Stop Wrangling Over Tech, US and EU Urged
The U.S. and EU should stop squabbling over tech issues or risk having China or another authoritarian government step into the gap, speakers told an Information Technology and Innovation Foundation webinar. High on President Joe Biden's agenda for the summit in Brussels next week is discussion of the relationship, including whether the EU should stop attacking America's tech sector and Biden should refrain from giving away too much to make amends to Europe for the previous administration's attitude, said ITI President Robert Atkinson Tuesday. He accused Europe of deploying a range of tools to hobble U.S. tech giants, such as the Digital Services Act and limits on cross-border data flows, and urged Biden to aggressively defend America while seeking stronger trans-Atlantic ties.
The EU and U.S. are at an uneven point, said Atlantic Council Distinguished Fellow Frances Burwell: Europe is active on these issues while it's unclear where Biden or Congress wants to go. The U.S. must pick its battles with the EU and be clear about what it wants, Burwell said. The summit is a great opportunity to reset the EU-U.S. relationship, said President Paul Hofheinz of think tank The Lisbon Council. There are two forms of government in the world -- democracies and one-party states -- and no one is thinking hard enough about how to regulate the neutral technology that sits between them, he said.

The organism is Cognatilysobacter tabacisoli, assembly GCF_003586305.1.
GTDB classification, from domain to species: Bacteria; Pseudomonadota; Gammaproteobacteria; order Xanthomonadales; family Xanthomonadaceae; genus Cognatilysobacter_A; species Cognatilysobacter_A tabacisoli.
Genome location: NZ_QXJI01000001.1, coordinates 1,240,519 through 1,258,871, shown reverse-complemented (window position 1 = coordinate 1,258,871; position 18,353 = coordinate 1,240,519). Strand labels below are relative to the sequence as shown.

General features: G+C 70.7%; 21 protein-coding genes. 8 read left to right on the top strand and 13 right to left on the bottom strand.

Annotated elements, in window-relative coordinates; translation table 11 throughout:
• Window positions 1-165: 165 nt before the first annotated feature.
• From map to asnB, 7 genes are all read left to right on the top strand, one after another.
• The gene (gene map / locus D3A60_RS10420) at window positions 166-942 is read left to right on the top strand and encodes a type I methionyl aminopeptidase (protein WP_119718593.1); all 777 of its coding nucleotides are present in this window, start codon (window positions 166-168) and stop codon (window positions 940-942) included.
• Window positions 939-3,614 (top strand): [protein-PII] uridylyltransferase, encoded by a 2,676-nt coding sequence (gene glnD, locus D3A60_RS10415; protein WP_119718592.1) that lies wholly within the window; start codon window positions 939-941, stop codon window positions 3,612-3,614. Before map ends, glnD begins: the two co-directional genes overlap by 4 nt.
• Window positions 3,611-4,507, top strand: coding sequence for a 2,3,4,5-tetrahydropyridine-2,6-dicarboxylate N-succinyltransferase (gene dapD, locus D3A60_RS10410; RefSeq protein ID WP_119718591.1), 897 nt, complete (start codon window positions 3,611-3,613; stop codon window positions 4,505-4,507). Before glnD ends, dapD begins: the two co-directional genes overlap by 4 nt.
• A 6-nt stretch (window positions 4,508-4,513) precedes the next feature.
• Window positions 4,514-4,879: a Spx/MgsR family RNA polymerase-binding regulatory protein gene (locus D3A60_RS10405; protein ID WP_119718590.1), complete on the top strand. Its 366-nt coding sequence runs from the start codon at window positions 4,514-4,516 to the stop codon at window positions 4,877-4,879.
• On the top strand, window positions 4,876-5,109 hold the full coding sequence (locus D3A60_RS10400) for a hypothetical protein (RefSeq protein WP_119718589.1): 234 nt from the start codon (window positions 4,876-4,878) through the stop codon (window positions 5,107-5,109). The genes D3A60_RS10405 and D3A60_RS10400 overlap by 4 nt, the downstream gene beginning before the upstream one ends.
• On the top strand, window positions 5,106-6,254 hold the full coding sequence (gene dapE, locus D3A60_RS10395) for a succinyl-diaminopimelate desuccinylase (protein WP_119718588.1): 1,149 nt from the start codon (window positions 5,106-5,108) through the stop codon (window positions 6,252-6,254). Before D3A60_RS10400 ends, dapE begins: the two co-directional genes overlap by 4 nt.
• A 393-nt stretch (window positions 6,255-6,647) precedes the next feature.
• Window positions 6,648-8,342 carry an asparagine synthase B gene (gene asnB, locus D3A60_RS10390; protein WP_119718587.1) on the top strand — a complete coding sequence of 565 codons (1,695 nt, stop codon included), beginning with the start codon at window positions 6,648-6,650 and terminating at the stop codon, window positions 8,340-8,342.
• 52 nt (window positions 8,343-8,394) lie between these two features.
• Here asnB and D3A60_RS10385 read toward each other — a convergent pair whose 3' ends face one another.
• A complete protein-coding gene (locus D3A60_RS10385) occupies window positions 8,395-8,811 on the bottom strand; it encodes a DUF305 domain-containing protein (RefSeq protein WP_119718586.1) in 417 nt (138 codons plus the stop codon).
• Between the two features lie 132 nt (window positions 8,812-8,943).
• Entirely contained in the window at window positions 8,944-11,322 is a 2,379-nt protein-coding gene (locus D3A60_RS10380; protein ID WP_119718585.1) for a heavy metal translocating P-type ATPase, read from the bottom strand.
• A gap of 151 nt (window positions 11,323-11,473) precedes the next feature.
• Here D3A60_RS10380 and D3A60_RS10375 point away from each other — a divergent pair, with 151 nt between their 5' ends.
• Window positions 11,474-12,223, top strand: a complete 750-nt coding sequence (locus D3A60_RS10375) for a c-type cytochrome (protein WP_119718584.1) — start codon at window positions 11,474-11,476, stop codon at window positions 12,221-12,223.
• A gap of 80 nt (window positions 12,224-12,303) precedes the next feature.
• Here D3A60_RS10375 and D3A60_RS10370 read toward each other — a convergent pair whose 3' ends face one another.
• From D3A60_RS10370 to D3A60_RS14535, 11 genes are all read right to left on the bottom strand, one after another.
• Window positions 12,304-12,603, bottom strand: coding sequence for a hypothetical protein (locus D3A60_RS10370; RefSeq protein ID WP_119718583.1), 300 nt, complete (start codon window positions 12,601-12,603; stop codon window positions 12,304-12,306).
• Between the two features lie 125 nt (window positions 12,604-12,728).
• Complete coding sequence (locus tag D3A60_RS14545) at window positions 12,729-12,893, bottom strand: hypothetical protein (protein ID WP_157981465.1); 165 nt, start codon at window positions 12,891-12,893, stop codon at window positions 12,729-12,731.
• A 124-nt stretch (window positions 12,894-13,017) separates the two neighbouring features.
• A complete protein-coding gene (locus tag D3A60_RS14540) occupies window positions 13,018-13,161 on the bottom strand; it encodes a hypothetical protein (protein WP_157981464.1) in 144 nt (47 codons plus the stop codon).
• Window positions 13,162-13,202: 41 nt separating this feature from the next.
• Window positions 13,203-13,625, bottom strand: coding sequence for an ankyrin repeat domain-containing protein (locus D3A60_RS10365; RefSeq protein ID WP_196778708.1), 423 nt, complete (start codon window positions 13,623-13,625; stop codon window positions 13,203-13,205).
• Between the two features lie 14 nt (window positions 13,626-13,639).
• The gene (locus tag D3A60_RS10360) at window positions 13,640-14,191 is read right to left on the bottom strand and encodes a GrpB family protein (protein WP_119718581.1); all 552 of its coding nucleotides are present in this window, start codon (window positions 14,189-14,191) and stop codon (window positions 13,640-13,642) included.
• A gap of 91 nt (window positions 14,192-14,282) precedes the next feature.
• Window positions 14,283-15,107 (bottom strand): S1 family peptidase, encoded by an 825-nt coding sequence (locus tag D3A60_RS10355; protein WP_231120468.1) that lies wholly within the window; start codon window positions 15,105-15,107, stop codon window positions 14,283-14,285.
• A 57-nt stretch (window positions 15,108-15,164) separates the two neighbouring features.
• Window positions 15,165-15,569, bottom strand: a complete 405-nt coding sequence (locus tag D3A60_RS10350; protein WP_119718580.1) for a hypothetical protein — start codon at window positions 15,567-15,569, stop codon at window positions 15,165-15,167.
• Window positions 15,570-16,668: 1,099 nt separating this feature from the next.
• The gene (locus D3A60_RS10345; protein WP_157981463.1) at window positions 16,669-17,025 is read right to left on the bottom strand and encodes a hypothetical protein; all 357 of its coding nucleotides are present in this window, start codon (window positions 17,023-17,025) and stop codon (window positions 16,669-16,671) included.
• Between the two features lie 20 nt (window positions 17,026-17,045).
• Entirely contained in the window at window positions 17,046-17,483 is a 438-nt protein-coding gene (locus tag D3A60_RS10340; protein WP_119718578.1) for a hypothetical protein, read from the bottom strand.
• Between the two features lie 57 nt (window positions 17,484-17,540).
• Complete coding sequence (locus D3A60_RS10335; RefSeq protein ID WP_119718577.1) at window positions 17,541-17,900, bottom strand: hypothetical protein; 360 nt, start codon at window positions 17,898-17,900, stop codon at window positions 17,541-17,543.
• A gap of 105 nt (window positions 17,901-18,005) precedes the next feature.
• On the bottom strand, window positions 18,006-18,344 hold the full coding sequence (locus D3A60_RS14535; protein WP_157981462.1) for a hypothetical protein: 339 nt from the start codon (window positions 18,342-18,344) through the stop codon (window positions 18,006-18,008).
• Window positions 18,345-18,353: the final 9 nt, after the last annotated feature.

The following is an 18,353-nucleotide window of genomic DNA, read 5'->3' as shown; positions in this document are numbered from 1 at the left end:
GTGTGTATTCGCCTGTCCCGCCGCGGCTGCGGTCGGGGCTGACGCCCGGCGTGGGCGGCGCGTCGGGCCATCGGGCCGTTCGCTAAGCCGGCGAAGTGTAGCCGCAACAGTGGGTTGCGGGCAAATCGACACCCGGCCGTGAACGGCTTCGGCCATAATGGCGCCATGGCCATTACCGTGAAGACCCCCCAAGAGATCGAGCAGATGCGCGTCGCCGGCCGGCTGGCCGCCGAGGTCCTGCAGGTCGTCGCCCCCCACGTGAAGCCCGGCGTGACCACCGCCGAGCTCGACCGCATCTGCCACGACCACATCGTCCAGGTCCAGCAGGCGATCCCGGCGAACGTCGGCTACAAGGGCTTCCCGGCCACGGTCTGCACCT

The discussion should focus on China, said Center for European Policy Analysis President Alina Polyakova. This year will be important for seeing who sets normalization rules for technology and where, she said. Creating a level playing field for European companies is a top priority for the EU, but that will come from stimulating innovation, not regulation, she said. The "big gorilla in the room" is the Digital Markets Act, which attacks U.S. companies, she said. She urged the EU to rethink its digital agenda, including Privacy Shield and the DMA, and called for sides to cooperate more.
The two regions potentially can meet in some areas, such as on facial recognition technology and the need for a U.S. federal privacy law, said Hofheinz: "We need to talk to each other humbly, respectfully and honestly." One problem with the U.S. approach is that no official "owns" the issue, which is spread across various agencies, said Polyakova. On the other hand, Europe is more thoughtful, strategic and sophisticated about policy, said Atkinson.
The White House, EU delegation to the U.S. and Chinese Embassy in Washington didn't comment Wednesday. ITIF didn't answer a query on EU and U.S. reaction to the panel.